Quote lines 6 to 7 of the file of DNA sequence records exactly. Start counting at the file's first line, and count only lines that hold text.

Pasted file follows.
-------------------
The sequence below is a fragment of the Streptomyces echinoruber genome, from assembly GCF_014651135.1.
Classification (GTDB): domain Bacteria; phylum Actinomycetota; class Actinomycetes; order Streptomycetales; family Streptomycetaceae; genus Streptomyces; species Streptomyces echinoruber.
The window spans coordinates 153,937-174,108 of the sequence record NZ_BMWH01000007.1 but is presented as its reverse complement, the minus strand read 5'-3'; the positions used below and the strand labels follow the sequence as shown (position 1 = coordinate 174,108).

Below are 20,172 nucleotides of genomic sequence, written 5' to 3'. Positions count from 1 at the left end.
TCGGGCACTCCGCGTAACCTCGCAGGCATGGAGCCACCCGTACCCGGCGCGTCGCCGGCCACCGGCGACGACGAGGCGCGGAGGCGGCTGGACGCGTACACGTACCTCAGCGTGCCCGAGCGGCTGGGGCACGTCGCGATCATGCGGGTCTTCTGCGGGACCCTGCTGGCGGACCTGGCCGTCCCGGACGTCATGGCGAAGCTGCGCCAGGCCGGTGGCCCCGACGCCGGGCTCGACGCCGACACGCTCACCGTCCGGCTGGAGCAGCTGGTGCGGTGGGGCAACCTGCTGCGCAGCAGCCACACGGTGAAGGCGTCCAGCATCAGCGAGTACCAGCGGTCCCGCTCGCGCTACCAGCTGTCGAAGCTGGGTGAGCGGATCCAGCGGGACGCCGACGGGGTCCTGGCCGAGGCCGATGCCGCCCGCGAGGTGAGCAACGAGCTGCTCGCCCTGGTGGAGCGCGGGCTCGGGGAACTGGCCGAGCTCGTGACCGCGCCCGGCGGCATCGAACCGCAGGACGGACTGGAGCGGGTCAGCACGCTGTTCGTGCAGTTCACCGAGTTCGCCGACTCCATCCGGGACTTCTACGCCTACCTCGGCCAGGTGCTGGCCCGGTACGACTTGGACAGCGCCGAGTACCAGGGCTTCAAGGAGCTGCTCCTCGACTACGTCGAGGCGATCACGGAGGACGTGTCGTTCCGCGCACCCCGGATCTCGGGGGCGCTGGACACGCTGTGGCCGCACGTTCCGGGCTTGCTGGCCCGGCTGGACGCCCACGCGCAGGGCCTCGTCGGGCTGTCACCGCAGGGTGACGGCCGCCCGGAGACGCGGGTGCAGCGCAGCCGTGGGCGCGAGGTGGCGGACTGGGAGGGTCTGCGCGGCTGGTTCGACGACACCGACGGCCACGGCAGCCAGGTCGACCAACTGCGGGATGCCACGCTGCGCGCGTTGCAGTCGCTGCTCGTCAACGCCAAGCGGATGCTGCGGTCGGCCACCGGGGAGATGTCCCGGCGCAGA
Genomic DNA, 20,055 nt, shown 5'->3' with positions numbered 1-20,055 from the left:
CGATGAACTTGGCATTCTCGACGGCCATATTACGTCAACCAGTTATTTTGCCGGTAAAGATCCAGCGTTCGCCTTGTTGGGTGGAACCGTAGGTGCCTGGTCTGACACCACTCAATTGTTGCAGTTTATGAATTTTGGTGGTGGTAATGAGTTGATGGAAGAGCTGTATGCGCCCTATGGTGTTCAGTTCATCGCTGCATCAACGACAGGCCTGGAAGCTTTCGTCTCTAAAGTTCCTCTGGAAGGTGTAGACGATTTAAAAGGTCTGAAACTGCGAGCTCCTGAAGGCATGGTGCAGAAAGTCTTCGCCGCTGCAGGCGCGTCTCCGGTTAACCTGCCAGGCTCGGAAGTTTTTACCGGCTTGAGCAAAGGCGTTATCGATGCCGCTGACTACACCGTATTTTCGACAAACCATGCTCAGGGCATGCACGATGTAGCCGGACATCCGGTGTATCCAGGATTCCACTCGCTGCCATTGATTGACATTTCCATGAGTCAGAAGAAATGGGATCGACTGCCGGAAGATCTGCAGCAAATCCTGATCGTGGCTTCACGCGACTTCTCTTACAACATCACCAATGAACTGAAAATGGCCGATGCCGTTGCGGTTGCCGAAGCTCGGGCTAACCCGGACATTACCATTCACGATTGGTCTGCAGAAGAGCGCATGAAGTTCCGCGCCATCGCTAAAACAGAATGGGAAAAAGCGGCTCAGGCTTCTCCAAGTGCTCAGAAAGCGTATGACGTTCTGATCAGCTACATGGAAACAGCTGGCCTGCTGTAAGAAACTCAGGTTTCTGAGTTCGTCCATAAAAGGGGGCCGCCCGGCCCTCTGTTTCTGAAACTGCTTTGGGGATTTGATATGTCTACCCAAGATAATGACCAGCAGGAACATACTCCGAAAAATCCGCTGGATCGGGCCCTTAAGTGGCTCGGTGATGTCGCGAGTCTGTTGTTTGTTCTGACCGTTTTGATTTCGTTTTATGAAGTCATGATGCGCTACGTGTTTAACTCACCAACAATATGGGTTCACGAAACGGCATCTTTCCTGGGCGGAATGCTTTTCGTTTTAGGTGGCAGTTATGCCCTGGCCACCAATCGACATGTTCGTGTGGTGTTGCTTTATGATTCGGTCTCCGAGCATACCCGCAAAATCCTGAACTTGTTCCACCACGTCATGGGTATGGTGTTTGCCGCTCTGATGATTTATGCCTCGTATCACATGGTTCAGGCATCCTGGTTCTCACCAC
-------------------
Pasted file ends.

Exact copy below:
Genomic DNA, 20,055 nt, shown 5'->3' with positions numbered 1-20,055 from the left:
CGATGAACTTGGCATTCTCGACGGCCATATTACGTCAACCAGTTATTTTGCCGGTAAAGATCCAGCGTTCGCCTTGTTGGGTGGAACCGTAGGTGCCTGGTCTGACACCACTCAATTGTTGCAGTTTATGAATTTTGGTGGTGGTAATGAGTTGATGGAAGAGCTGTATGCGCCCTATGGTGTTCAGTTCATCGCTGCATCAACGACAGGCCTGGAAGCTTTCGTCTCTAAAGTTCCTCTGGAAGGTGTAGACGATTTAAAAGGTCTGAAACTGCGAGCTCCTGAAGGCATGGTGCAGAAAGTCTTCGCCGCTGCAGGCGCGTCTCCGGTTAACCTGCCAGGCTCGGAAGTTTTTACCGGCTTGAGCAAAGGCGTTATCGATGCCGCTGACTACACCGTATTTTCGACAAACCATGCTCAGGGCATGCACGATGTAGCCGGACATCCGGTGTATCCAGGATTCCACTCGCTGCCATTGATTGACATTTCCATGAGTCAGAAGAAATGGGATCGACTGCCGGAAGATCTGCAGCAAATCCTGATCGTGGCTTCACGCGACTTCTCTTACAACATCACCAATGAACTGAAAATGGCCGATGCCGTTGCGGTTGCCGAAGCTCGGGCTAACCCGGACATTACCATTCACGATTGGTCTGCAGAAGAGCGCATGAAGTTCCGCGCCATCGCTAAAACAGAATGGGAAAAAGCGGCTCAGGCTTCTCCAAGTGCTCAGAAAGCGTATGACGTTCTGATCAGCTACATGGAAACAGCTGGCCTGCTGTAAGAAACTCAGGTTTCTGAGTTCGTCCATAAAAGGGGGCCGCCCGGCCCTCTGTTTCTGAAACTGCTTTGGGGATTTGATATGTCTACCCAAGATAATGACCAGCAGGAACATACTCCGAAAAATCCGCTGGATCGGGCCCTTAAGTGGCTCGGTGATGTCGCGAGTCTGTTGTTTGTTCTGACCGTTTTGATTTCGTTTTATGAAGTCATGATGCGCTACGTGTTTAACTCACCAACAATATGGGTTCACGAAACGGCATCTTTCCTGGGCGGAATGCTTTTCGTTTTAGGTGGCAGTTATGCCCTGGCCACCAATCGACATGTTCGTGTGGTGTTGCTTTATGATTCGGTCTCCGAGCATACCCGCAAAATCCTGAACTTGTTCCACCACGTCATGGGTATGGTGTTTGCCGCTCTGATGATTTATGCCTCGTATCACATGGTTCAGGCATCCTGGTTCTCACCAC